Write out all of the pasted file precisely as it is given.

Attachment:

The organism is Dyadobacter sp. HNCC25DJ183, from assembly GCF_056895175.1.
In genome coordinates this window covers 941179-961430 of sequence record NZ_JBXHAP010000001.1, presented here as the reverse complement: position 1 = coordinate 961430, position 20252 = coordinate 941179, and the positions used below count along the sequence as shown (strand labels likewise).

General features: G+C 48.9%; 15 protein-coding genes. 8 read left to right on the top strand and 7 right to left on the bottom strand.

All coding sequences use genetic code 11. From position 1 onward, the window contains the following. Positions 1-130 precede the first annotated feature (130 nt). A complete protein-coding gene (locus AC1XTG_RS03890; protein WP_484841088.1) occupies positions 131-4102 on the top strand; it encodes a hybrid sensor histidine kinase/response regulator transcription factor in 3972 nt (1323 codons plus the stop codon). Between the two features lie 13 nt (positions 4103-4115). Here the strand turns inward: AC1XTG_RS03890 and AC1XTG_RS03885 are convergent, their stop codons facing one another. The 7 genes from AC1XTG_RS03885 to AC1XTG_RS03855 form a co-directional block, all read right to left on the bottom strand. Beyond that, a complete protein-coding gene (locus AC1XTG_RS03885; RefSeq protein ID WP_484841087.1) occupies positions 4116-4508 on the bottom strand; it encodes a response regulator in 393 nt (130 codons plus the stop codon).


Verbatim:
The organism is Dyadobacter sp. HNCC25DJ183, from assembly GCF_056895175.1.
In genome coordinates this window covers 941179-961430 of sequence record NZ_JBXHAP010000001.1, presented here as the reverse complement: position 1 = coordinate 961430, position 20252 = coordinate 941179, and the positions used below count along the sequence as shown (strand labels likewise).

General features: G+C 48.9%; 15 protein-coding genes. 8 read left to right on the top strand and 7 right to left on the bottom strand.

All coding sequences use genetic code 11. From position 1 onward, the window contains the following. Positions 1-130 precede the first annotated feature (130 nt). A complete protein-coding gene (locus AC1XTG_RS03890; protein WP_484841088.1) occupies positions 131-4102 on the top strand; it encodes a hybrid sensor histidine kinase/response regulator transcription factor in 3972 nt (1323 codons plus the stop codon). Between the two features lie 13 nt (positions 4103-4115). Here the strand turns inward: AC1XTG_RS03890 and AC1XTG_RS03885 are convergent, their stop codons facing one another. The 7 genes from AC1XTG_RS03885 to AC1XTG_RS03855 form a co-directional block, all read right to left on the bottom strand. Beyond that, a complete protein-coding gene (locus AC1XTG_RS03885; RefSeq protein ID WP_484841087.1) occupies positions 4116-4508 on the bottom strand; it encodes a response regulator in 393 nt (130 codons plus the stop codon).